Canadian museum unveils long, long-lost dinosaur

TORONTO (Reuters) - Canada’s Royal Ontario Museum unveiled the skeleton of a massive dinosaur on Wednesday that had been lost for decades -- in its own collection.

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The 25-metre (85-foot) long Barosaurus, the largest dinosaur ever to go on permanent display in Canada, is part of a new exhibit at the museum’s “crystal” addition, which will open to the public on December 15.

“This one has a special place in my heart because of the detective story that went into finding it,” ROM curator David Evans said at a press conference.

Evans made the discovery of the rare specimen after he had gone searching for a Sauropod in the United States to round out the museum’s existing T. Rex, Triceratops and Stegosaurus collection. On the plane, he read an old article that said the museum in downtown Toronto already had exactly what he was looking for.

“My jaw dropped,” said Evans, 27, in an interview. “I just wanted to turn the plane around and come back and root through the collection to see what we had.”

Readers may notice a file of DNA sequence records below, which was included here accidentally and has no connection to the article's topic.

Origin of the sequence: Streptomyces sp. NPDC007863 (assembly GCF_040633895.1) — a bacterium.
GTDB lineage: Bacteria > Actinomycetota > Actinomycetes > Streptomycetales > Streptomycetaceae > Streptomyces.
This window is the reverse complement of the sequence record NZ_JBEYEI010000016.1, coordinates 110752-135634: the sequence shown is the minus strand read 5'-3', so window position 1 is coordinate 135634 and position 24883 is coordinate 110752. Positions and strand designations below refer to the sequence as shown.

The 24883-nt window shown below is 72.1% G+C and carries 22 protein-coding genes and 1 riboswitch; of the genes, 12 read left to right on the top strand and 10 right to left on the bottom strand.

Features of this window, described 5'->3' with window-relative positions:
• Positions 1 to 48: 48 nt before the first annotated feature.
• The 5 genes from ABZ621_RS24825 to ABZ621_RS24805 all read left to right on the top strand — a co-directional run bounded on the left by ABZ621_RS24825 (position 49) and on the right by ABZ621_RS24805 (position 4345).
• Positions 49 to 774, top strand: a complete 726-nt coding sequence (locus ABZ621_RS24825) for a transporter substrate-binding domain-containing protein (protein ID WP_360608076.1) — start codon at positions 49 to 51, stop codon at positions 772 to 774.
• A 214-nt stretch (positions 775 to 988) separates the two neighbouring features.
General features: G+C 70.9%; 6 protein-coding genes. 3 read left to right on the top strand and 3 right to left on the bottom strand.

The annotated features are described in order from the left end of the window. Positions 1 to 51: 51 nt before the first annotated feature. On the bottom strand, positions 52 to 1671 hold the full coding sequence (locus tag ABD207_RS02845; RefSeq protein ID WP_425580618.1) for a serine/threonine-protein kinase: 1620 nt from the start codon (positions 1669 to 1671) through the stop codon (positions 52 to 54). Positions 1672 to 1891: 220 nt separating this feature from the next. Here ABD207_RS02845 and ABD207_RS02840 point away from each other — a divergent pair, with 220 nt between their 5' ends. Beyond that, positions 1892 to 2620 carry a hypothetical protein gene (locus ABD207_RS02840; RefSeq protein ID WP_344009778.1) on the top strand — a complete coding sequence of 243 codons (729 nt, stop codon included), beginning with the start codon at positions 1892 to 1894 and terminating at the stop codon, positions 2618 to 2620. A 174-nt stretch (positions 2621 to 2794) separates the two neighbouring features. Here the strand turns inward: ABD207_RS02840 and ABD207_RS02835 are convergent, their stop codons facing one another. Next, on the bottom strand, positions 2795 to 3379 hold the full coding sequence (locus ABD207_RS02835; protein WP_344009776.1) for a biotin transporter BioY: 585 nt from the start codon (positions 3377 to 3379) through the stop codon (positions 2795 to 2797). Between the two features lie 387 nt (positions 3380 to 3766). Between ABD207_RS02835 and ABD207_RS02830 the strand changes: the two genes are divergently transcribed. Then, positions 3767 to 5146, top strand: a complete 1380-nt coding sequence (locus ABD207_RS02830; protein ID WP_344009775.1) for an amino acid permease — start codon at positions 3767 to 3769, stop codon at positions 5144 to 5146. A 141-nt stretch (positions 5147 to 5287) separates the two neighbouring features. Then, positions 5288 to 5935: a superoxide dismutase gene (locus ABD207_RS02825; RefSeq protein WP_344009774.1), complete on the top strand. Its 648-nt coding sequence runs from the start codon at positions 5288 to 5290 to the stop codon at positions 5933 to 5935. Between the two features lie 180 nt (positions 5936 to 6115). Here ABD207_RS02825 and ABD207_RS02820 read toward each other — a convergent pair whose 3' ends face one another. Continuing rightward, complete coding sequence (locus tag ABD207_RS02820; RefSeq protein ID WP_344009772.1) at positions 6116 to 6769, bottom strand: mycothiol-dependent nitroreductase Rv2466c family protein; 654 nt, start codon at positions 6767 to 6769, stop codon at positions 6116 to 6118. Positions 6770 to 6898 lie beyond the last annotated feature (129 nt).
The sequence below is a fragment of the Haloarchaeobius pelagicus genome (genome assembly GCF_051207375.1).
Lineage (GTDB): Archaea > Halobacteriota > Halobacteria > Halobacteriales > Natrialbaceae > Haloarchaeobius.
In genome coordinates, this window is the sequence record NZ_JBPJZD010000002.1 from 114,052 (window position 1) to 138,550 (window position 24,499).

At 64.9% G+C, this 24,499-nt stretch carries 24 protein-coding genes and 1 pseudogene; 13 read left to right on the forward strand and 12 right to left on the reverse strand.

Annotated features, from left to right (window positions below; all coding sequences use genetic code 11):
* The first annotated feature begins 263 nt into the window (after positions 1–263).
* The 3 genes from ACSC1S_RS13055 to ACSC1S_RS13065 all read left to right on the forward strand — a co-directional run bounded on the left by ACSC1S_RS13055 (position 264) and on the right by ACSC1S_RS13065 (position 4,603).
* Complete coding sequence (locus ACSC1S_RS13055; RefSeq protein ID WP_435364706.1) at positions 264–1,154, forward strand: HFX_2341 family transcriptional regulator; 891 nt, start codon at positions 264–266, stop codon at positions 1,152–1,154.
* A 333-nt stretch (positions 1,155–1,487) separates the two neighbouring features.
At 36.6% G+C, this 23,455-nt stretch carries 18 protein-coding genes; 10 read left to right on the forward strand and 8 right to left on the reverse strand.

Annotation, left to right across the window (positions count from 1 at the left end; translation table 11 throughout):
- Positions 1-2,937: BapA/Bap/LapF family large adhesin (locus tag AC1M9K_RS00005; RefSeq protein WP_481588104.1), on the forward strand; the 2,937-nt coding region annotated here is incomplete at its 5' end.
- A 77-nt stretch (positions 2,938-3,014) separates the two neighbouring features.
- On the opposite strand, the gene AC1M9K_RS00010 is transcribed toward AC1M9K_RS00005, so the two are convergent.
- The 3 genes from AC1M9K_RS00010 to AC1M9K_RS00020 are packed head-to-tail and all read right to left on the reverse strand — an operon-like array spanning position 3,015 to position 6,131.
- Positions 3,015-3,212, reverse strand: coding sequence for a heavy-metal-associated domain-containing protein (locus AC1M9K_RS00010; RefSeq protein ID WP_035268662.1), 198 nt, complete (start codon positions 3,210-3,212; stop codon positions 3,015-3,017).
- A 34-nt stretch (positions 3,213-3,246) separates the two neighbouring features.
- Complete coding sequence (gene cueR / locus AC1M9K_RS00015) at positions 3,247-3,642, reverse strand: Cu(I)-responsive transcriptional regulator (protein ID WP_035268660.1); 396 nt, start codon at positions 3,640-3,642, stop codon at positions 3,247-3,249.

The Barosaurus was affectionately nicknamed “Gordo” after the late Gordon Edmund, the curator who originally brought it to the museum in 1962.

Because the ROM did not have the space to display the assembled creature when the skeleton was obtained, the bones were divided among various collections, but without a note saying they belonged to a single animal.

“It’s really an exciting day, especially here at the ROM, because I first saw dinosaur skeletons here when I was 4 or 5 years old, and to be part of the rebirth of the dinosaur exhibit at this great museum is really special,” said Evans.

“Over the last two days I’ve spent every moment watching it like an expectant father as it was being put together.”

Gordo, who would have weighed in at about 15 tonnes when he was alive, was a herbivore with an extremely long neck and remarkably tiny head in comparison to the rest of its body.

His home will be the Michael Lee-Chin Crystal addition, designed by renowned architect Daniel Libeskind and opened this past summer. It will be the new permanent exhibit space for two galleries of 350 dinosaur and mammal fossils.

“You will see every little tooth , every little bone, every little frill on the back of their neck,” said the ROM’s director and chief executive, William Thorsell.

“I think you’ll see them almost as works of art as well as nature.”

In order to accommodate the collection, Thorsell said the ROM had to raise the height of the new space and add steel bracing to the floors in order to hold the fossilized bones.

Editing by Rob Wilson